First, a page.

And yet she never shies away from that camp. She can nurse a large glass of red wine and spit furious one-liners like the best of them. While the execution may often be lacking, Murphy’s shows giddily embrace the inherently ludicrous nature of life and all the ways it can make things equal parts better and worse. That requires a certain kind of acting skill in execution, a hearty mixture of tragedy and clownishness. Paulson seldom allows the latter to overpower the former.

Paulson is currently at work on one of her trickiest roles to date: Linda Tripp, the Pentagon employee who secretly recorded Monica Lewinsky’s confessions of an affair with President Bill Clinton. Even during the height of the impeachment hysteria, wherein Lewinsky became the most derided woman on the planet, Tripp was viewed as a sneak, a traitor to her much younger friend who placed so much trust on her shoulders. Tripp later became a figure of mockery herself, most infamously during a series of sketches on Saturday Night Live where she was played by John Goodman in drag. It’s unlikely that Tripp will receive the full Marcia Clark treatment in Impeachment, a show executive-produced by Lewinsky, but it will be fascinating to see how Paulson can get the reins over this tricky woman and get viewers to understand something that is still viewed by many as indefensible. If anyone can turn her into a sympathetic anti-hero, it’s Sarah Paulson.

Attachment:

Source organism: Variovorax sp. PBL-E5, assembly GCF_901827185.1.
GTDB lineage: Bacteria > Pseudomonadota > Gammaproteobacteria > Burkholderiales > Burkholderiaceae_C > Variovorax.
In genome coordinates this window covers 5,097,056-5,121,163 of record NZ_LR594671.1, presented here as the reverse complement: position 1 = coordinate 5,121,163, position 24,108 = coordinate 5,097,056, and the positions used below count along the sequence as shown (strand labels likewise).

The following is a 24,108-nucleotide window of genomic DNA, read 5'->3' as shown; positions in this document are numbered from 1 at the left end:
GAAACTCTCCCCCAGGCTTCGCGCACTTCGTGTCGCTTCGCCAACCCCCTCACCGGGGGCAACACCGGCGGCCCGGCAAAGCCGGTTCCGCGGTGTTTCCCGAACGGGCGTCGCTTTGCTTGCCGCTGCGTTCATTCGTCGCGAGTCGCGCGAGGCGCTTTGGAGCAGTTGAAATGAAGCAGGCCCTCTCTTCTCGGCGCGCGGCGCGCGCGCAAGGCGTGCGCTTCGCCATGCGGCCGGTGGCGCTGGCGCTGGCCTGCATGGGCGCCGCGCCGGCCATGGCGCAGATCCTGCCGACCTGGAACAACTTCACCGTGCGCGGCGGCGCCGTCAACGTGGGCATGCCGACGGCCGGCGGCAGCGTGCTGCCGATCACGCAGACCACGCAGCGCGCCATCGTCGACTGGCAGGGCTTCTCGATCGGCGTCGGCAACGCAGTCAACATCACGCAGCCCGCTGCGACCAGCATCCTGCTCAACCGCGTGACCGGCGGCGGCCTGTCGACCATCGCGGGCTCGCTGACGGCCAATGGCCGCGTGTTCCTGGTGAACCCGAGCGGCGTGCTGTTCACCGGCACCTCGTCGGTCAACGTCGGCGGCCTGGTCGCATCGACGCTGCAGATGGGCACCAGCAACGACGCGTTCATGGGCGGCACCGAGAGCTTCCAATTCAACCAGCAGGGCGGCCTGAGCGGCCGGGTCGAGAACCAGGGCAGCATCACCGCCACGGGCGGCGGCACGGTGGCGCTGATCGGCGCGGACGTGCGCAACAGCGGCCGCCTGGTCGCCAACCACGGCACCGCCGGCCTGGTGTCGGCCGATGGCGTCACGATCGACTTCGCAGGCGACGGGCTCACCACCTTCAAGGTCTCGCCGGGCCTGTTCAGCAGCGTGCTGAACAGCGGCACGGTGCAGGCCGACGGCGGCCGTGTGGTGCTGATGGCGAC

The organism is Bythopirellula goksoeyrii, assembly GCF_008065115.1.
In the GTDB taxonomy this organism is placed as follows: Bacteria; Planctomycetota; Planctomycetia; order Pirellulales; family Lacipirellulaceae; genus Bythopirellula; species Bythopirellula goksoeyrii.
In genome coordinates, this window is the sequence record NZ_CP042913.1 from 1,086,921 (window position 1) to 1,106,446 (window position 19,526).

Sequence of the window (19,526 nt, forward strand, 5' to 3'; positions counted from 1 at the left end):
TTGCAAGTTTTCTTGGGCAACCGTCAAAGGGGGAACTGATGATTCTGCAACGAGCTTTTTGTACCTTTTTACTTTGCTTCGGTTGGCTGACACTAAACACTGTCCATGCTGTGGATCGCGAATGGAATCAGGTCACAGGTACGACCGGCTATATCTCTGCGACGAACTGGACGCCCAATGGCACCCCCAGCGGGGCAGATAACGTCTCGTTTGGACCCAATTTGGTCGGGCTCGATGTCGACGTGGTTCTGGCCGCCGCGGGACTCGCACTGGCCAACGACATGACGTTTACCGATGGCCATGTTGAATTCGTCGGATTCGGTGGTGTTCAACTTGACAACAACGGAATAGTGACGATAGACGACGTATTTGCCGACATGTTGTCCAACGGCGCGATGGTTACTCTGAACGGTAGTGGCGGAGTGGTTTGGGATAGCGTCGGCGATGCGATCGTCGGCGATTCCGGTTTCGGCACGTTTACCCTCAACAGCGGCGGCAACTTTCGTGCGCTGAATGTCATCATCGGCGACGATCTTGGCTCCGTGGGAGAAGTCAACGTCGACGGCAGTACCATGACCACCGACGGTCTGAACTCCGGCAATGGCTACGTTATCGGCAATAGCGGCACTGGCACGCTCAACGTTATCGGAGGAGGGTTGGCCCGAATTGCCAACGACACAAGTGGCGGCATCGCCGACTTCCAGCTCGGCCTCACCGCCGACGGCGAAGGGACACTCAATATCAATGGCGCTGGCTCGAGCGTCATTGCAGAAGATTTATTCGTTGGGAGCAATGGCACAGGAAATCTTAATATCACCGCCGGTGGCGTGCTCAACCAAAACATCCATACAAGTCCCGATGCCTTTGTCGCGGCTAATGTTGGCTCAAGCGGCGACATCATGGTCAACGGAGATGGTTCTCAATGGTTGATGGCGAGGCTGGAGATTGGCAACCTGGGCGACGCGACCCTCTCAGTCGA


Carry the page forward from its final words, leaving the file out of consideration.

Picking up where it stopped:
Kayleigh is a features writer and editor for Pajiba. You can follow her on Twitter or listen to her podcast, The Hollywood Read.